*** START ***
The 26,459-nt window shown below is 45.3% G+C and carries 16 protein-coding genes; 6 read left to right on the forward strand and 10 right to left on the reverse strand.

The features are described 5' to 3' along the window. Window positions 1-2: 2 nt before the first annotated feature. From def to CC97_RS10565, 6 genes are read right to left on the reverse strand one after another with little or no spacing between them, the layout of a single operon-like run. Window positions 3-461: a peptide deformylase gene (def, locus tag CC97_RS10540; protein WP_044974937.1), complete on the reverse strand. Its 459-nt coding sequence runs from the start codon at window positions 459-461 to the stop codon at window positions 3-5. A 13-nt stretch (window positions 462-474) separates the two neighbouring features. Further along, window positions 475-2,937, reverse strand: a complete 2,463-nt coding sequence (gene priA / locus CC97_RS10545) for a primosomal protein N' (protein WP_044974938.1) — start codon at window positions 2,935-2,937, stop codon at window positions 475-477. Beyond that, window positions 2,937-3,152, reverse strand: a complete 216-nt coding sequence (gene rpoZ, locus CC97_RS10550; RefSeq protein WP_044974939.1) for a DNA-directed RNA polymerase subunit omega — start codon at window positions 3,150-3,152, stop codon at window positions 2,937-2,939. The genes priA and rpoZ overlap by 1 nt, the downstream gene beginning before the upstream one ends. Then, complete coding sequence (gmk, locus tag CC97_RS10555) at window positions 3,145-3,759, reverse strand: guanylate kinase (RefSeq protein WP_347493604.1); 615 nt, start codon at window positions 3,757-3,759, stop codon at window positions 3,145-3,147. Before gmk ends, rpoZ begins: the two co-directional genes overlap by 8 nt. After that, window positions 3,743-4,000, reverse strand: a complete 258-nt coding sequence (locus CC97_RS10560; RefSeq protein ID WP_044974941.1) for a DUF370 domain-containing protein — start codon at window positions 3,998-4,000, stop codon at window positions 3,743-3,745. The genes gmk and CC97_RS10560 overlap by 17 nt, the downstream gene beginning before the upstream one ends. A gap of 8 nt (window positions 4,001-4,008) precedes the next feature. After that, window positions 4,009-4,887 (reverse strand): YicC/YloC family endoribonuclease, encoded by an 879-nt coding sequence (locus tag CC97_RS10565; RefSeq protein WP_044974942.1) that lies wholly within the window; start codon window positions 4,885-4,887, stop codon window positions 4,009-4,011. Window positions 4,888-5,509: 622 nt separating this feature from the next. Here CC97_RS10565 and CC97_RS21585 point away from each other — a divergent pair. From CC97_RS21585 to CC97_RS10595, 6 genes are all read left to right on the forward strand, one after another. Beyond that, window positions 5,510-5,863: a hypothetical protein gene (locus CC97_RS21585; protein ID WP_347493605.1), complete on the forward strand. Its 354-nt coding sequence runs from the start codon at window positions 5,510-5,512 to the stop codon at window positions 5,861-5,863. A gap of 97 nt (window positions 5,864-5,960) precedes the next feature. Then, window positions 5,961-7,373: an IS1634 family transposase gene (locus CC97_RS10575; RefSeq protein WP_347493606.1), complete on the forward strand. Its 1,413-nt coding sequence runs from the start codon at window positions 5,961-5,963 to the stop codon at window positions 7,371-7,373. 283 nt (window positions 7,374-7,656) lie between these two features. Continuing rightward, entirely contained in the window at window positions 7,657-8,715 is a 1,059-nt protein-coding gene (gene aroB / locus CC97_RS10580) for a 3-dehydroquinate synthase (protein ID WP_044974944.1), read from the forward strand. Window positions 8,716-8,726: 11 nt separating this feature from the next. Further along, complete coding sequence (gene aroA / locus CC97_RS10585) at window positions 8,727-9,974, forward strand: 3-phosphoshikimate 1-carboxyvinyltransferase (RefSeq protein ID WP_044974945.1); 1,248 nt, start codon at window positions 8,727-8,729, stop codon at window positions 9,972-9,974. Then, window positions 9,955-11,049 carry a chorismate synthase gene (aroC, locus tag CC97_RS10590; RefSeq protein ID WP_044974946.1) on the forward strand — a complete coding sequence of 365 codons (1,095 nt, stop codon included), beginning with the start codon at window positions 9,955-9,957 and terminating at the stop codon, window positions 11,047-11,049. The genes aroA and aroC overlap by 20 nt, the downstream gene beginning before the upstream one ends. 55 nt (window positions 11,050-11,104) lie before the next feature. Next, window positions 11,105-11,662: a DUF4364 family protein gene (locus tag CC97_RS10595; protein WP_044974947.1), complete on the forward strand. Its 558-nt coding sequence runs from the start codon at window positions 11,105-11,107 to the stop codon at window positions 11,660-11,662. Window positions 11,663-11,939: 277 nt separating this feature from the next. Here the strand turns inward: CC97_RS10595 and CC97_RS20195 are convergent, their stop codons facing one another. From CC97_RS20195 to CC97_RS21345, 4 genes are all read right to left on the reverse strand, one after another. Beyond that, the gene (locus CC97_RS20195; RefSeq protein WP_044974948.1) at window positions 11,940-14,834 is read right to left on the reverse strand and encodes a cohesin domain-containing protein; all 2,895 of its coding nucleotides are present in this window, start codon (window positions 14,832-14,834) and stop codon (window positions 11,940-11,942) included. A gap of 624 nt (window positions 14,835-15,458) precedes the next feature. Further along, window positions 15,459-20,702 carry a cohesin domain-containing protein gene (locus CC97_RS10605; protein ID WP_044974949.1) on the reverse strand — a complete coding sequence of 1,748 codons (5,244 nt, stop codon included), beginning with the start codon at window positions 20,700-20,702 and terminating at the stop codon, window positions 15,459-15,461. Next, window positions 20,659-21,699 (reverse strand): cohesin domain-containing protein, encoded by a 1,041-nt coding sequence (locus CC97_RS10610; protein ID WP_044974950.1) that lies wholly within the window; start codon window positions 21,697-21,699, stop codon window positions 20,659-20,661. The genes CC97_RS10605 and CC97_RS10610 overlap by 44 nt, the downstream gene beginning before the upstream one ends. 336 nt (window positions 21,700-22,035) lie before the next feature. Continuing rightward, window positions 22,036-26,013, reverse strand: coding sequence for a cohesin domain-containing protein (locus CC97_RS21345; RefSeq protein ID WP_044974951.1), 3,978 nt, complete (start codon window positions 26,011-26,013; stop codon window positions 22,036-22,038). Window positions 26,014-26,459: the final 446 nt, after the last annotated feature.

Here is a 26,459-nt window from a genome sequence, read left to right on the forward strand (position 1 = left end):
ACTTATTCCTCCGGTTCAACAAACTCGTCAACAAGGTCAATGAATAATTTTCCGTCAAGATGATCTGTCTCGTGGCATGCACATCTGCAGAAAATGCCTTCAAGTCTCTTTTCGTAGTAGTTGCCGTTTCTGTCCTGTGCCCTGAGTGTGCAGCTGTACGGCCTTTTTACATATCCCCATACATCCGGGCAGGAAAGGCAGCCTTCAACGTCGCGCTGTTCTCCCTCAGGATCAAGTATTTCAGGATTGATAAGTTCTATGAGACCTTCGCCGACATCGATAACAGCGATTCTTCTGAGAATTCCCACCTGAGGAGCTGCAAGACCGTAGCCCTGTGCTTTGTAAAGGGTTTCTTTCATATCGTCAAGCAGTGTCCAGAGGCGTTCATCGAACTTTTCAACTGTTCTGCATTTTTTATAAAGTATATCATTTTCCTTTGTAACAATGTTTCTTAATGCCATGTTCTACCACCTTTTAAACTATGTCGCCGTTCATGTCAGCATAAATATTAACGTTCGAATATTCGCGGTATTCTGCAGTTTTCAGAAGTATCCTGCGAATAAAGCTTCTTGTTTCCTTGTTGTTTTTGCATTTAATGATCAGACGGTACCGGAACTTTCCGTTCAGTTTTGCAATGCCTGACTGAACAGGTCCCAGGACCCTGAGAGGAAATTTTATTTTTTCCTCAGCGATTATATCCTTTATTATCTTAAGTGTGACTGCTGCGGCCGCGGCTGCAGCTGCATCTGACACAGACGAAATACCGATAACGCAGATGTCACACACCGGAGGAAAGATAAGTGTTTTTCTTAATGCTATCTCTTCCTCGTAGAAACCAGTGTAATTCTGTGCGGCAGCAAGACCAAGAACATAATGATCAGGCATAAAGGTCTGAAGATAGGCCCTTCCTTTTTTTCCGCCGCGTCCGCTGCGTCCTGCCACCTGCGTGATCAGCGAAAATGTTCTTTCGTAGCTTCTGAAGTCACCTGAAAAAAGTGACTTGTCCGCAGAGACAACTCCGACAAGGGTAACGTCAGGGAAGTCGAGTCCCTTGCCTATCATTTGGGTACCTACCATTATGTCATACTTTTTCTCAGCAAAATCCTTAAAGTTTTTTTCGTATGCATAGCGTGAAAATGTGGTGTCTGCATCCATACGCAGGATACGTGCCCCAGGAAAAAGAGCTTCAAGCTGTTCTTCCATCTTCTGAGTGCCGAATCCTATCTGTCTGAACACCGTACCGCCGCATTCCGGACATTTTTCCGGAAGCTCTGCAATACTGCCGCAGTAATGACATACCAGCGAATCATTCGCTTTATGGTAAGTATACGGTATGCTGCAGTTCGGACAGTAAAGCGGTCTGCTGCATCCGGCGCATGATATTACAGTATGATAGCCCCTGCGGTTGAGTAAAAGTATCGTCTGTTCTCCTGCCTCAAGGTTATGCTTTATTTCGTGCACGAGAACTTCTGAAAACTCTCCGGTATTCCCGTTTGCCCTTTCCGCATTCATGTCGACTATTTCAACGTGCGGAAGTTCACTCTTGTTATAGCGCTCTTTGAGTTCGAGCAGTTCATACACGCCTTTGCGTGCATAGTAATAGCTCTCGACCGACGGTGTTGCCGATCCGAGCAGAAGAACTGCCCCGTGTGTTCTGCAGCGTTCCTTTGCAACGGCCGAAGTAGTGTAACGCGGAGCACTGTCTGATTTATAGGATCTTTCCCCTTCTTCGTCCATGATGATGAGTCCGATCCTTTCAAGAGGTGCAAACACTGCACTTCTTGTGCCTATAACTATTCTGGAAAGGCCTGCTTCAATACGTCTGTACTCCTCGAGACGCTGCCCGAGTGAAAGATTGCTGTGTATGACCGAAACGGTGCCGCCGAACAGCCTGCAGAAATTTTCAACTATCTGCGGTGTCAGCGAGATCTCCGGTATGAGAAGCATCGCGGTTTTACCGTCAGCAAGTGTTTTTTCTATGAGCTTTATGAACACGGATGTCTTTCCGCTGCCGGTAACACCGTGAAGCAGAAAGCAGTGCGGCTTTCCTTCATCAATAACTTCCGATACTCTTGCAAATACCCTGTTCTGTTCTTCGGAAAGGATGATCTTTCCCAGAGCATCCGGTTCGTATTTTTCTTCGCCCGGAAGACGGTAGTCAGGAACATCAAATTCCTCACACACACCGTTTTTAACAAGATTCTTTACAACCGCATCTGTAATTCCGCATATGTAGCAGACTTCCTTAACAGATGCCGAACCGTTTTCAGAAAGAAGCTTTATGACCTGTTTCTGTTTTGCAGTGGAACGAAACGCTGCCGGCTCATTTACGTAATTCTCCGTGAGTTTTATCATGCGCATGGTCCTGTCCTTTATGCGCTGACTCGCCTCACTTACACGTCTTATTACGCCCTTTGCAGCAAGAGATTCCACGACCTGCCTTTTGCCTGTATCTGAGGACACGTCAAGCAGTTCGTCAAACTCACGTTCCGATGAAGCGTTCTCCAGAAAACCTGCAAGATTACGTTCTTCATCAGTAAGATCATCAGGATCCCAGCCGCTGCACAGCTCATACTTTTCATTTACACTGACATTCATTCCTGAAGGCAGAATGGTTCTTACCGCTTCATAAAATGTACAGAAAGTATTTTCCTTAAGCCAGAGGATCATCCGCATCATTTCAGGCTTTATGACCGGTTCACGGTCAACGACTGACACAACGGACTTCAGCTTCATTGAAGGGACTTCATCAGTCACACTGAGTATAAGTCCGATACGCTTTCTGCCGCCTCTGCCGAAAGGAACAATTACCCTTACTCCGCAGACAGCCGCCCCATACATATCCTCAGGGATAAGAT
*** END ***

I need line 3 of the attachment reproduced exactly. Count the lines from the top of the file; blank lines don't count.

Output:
Here is a 26,459-nt window from a genome sequence, read left to right on the forward strand (position 1 = left end):